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Without its gimmick this is still a solid pencil, though one could argue that its ¥200 (≈$1.75) price tag isn’t worth it without the shake advance (the same for its increased US price of $3.00-3.50) but even then it’s right on the line for the quality (though I wouldn’t get it without the mechanism because of its thickness). But with the mechanism it becomes a fascinating and usable utensil. The grip is comfortable, if wide, the lead and eraser are of quality, the clip is a step up, and the mechanisms work wonderfully. If you’ve been looking for a more convenient advance mechanism and other options like side advance aren’t doing it for you this is certainly something to look at. And while I probably wouldn’t have bought one for myself (it was a gift from my brother when he went to Japan), and indeed I won’t be keeping it in my daily use pencil bag, I had a fun time with it all throughout my testing.

Review – Pilot G-2 and G-2 Mini

There are some pens that everyone knows about, standby pens that we all recognize and know the performance of. These are pens that even pen snobs would use in a pinch. The Pilot G-2 and G-2 Mini perhaps are such pens. But do they really hold up to their reputation? Let’s take a look.


I’m not sure I really need to describe one of the most well-known pens ever, but I’ll start at the click button. It is simple and elongated, and there is nothing really special about it. Below it is a small section of colored plastic where the clip attaches. The clip has the basic pen info on it, though not much. It does its job well. It might be a bit loose, though the absence of a catch on it makes replacing it in and retrieving it from a pocket much easier. Down from this is a smooth, transparent, circular barrel. There is nothing exciting here, but I should note that the only differences between the regular and the mini are the cartridge size and the length of this barrel here. All other aspects of the pens are identical, which means the mini is a bit thick for its size. After the barrel comes a fairly distinctive grip with a small recessed and grooved area where ones fingers go. The grip style is good but the rubber is slick, so the net effect for me is that the grip is unnecessary. Below that there is a small plastic cone that leads to the retractable point on the pen.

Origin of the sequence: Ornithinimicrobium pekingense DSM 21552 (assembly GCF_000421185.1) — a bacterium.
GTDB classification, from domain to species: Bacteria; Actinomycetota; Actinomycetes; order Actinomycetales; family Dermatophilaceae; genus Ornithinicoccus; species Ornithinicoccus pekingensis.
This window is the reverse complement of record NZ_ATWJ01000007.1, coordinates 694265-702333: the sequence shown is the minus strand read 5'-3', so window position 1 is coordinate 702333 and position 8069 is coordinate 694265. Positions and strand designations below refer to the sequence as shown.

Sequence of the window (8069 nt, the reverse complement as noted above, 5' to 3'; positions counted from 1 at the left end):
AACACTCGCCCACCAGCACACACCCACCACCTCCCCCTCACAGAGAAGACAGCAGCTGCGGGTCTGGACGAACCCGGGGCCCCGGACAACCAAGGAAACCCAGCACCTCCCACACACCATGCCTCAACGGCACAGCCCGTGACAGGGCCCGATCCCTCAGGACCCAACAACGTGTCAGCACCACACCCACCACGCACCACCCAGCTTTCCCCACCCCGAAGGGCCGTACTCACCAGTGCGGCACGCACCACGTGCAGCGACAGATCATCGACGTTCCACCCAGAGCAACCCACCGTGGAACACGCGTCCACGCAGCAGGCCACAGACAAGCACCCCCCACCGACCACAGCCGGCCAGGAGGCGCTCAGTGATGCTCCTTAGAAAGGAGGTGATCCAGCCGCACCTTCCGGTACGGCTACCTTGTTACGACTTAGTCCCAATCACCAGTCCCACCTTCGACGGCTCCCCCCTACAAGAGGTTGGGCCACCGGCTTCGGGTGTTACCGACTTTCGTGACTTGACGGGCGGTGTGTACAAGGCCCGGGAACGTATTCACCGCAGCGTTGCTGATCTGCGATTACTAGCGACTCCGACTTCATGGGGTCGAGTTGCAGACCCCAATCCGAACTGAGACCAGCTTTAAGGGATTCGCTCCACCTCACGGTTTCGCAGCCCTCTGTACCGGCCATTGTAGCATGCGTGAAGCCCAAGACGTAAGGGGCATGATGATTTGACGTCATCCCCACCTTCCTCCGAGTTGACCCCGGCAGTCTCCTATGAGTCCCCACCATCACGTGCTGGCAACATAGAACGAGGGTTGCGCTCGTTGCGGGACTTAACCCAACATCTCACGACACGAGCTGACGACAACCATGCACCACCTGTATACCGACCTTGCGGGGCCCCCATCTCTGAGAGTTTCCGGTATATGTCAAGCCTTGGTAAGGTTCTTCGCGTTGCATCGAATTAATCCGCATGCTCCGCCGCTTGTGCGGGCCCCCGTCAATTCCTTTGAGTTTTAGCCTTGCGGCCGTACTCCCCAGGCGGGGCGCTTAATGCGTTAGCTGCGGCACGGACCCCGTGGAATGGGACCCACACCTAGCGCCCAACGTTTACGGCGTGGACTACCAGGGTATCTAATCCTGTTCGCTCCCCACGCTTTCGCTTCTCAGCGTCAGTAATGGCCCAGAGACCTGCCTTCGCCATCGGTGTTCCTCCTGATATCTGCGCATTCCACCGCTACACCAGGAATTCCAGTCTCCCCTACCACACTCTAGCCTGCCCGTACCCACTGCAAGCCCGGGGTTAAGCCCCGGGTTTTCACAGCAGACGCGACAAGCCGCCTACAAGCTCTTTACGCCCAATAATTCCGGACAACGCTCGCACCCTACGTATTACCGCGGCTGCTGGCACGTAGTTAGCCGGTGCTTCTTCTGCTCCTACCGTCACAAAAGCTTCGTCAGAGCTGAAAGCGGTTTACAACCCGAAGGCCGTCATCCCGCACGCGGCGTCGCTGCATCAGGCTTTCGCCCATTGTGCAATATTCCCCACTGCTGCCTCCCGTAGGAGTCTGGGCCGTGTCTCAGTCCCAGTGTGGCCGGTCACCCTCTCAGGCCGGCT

Now, I’ve talked about as many Pilot G-2 ink colors as I could get my hands on in the past, so I’m not going to cover that here, but I will go over the overall writing experience. The pens are gel pens and are quite a bit smoother that standard ball points, though the smoothest of ballpoints will almost rival the cheaper gel pens like the G-2. The G-2 has quite a bit of feedback, which is something I do like when writing. Sometimes, though, it doesn’t feel like you’re putting down any ink and instead just scratching the paper. There are generally no blobs unless you’re looking at the more outlandish colors, but on cheaper paper the ink absorbs very fast and will quickly create dots anywhere you decided to stop. Really, there are very few problems if one just sticks to standard black. All other colors do tend to have unique effects to them. Long drying time is a problem with all of them, I’m afraid.


Overall I’d say the pen is still quite a good regular pen. Despite the many little flaws that it may have, it works, and it does the job of being a pen well. It isn’t the best pen, but it’s not very expensive and it’s far from the worst. It’s a pen everyone can use, but if you’re not a satisfied pen user and you’re looking for the best for you personally, you might want to try somewhere else.